Beginning in 2001, Colorado began adopting legislation regulating construction defect litigation in the form of the Construction Defect Action Reform Act (CDARA I).12 The General Assembly significantly amended CDARA in 2003 (CDARA II),13 in 2007 with the Homeowner Protection Act (HPA),14 in 2010 with the Construction Professional Liability Insurance Act,15 and again in 2017 (CDARA III).16 Much of this legislation constitutes rough compromises between builder and homeowner interests, and includes last-minute amendments to proposed house and senate bills intended to supplant or supplement years of developed common law. Few appellate decisions interpret these laws, and they continue to raise many unanswered questions. Some home-rule cities have adopted local ordinances that may, if not preempted by state laws like CDARA, overlap and conflict with CDARA, especially its notice of claim process. See "Preemption Issues" in § 14.2.8.

For an extensive discussion of CDARA I, see Sandgrund, Sullan & Achenbach, "The Construction Defect Action Reform Act."17 Summaries of CDARA I and CDARA II follow immediately below. For a discussion of the HPA, see § 14.2.5, "Colorado's Homeowner Protection Act of 2007 (HPA)." At least 30 states have adopted construction defect "reform" measures similar to CDARA, and these states' developing case law may provide guidance when interpreting Colorado law.18

The Construction Defect Action Reform Act of 2001 (CDARA I)

In response to concerns over a spate of complicated multi-party lawsuits involving purely "technical," de minimus deviations from building codes without any resulting injury, builders, insurers, and homeowners negotiated and drafted the Construction Defect Action Reform Act (CDARA I). CDARA I applies to actions filed on or after August 8, 2001. CDARA I's purpose is "streamlining construction defect litigation" and limiting "shot gun" lawsuits.19

List of Defects, C.R.S. § 13-20-803

CDARA I requires claimants to file an initial list of construction defects within 60 days of bringing suit (longer, if the court allows).20 A case cannot be set for trial until the claimant has filed and served the list.21 Third-party claimants must file a similar list.22 The list should contain a general, not detailed, summary of the alleged problems based on any information available before discovery begins, and may be amended to identify other defects as they become known.23 This mandatory disclosure applies to both residential and commercial construction, and is not intended to be a trap for the dismissal of a valid lawsuit. There does not appear to be any impediment to satisfying the defect list requirement by describing adequately the defects within a pleading, such as a complaint, cross-claim, or third-party complaint, without filing a separate defect list.24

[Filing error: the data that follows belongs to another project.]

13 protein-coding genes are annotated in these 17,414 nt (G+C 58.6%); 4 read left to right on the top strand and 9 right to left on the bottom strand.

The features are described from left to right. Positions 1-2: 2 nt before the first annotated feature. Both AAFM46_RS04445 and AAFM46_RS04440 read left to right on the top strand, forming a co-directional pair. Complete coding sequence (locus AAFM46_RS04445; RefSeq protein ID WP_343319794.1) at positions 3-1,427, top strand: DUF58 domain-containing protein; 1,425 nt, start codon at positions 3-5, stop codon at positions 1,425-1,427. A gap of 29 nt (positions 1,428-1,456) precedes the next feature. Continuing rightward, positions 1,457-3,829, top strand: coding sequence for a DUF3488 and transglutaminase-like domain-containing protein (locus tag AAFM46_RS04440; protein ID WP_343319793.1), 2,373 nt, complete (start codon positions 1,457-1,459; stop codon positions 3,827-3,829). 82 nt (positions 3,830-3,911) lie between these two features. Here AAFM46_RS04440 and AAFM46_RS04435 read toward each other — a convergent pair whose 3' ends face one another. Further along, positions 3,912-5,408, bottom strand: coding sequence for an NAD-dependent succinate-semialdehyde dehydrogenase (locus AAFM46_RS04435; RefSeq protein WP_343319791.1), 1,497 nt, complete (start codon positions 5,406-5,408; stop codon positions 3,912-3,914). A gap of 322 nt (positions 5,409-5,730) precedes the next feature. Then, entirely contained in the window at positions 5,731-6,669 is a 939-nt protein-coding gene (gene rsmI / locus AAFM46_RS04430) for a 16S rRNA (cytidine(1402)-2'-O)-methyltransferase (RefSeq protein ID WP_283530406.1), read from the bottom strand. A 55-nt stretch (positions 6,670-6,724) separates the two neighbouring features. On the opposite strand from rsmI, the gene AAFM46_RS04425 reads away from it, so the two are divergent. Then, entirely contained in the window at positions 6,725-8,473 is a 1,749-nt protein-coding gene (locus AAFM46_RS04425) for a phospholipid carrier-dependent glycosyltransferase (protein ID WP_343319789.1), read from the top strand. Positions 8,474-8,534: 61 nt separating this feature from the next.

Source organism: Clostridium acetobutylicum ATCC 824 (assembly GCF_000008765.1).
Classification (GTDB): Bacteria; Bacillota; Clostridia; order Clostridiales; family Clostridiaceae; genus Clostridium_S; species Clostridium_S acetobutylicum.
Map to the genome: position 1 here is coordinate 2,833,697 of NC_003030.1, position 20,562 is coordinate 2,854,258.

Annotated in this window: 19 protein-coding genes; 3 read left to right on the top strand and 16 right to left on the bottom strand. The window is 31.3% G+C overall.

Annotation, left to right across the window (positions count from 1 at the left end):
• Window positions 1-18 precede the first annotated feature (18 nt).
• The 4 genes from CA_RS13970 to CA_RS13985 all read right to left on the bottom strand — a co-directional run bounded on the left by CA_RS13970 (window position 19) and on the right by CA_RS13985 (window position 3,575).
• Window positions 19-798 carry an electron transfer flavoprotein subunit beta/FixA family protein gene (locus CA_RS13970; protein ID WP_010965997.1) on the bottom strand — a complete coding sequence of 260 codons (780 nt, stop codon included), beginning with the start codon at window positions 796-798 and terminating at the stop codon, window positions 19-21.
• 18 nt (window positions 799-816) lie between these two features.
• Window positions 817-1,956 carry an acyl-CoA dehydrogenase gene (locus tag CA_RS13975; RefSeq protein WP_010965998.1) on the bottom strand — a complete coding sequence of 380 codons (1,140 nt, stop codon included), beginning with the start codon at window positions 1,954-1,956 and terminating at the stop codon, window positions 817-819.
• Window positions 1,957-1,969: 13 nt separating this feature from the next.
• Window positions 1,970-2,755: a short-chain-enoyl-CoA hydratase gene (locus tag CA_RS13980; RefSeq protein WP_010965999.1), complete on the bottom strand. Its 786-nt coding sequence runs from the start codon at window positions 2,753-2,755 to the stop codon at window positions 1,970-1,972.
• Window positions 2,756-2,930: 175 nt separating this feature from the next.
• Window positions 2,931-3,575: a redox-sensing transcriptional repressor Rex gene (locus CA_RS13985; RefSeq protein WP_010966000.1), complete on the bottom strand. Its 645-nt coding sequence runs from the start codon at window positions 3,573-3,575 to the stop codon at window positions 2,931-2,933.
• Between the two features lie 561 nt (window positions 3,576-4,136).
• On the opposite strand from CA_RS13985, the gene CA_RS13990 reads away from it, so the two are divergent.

Limits on Certain Negligence Claims, C.R.S. § 13-20-804

CDARA I prohibited a party from bringing a negligence claim arising solely from the failure to construct residential (but not commercial) property in substantial compliance with a building code or standard of care unless such failure results in (1) actual or probable damage to, or the loss of use of, property; or (2) bodily injury, death, or a risk or threat to the life, health, or safety of the occupants of the property. CDARA II expanded this limitation to include commercial property and requires actual, not merely probable, damages or loss of use.25 This limitation on negligence claims, which does not apply to other tort claims (such as misrepresentation), contract or warranty claims, or claims arising from the violation of a law other than a building code, is narrowly focused on claims where the only wrong is the negligent violation of a building code with no actual loss or actual or threatened injury.26 One Colorado district court held that CDARA's "actual damages" limitation did not bar a claim arising from an alleged negligent failure to build in accordance with the plans and specifications where expert testimony established that the failure impaired the structural capacity of the walls, raising a question of fact whether such defect presented a threat to the occupants' health and safety.27 Another district court carefully parsed the plaintiff's claims, awarding damages only on negligence claims falling within C.R.S. § 13-20-804's exceptions, and on breach of warranty claims (which the statute also exempts from its limitations).28

Practice Pointer: Expert Testimony Under CDARA
Prudent property owners should have their property damage experts causally connect any "defects" or "deficiencies" they observe to "resulting, actual damage to a part of a home" or to a "resulting, actual loss of the use of part of the home," or words to this effect.29 Property owners may argue, in the alternative, that CDARA's "actual damage/loss of use" requirement is met if (1) the defect itself constitutes actual damage to or a loss of use of real property; (2) the claim relates to a failure to comply with the design professional's recommendations or plans and specifications, and not simply a failure to comply with an applicable building code or industry